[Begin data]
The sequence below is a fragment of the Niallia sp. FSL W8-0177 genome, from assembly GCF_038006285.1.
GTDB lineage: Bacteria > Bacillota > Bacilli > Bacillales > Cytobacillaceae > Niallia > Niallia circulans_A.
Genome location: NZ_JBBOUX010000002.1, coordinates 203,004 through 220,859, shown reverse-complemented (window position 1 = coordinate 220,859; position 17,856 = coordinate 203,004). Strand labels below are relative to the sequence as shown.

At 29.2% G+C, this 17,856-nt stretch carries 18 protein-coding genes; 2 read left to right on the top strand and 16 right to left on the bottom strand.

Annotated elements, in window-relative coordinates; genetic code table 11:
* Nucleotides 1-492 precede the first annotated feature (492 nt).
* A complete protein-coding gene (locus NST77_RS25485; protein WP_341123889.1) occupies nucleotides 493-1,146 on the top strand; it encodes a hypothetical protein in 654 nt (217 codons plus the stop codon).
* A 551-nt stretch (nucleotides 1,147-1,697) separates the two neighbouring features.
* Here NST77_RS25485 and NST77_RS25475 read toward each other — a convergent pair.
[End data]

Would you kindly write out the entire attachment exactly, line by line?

The sequence below is a fragment of the Niallia sp. FSL W8-0177 genome, from assembly GCF_038006285.1.
GTDB lineage: Bacteria > Bacillota > Bacilli > Bacillales > Cytobacillaceae > Niallia > Niallia circulans_A.
Genome location: NZ_JBBOUX010000002.1, coordinates 203,004 through 220,859, shown reverse-complemented (window position 1 = coordinate 220,859; position 17,856 = coordinate 203,004). Strand labels below are relative to the sequence as shown.

At 29.2% G+C, this 17,856-nt stretch carries 18 protein-coding genes; 2 read left to right on the top strand and 16 right to left on the bottom strand.

Annotated elements, in window-relative coordinates; genetic code table 11:
* Nucleotides 1-492 precede the first annotated feature (492 nt).
* A complete protein-coding gene (locus NST77_RS25485; protein WP_341123889.1) occupies nucleotides 493-1,146 on the top strand; it encodes a hypothetical protein in 654 nt (217 codons plus the stop codon).
* A 551-nt stretch (nucleotides 1,147-1,697) separates the two neighbouring features.
* Here NST77_RS25485 and NST77_RS25475 read toward each other — a convergent pair.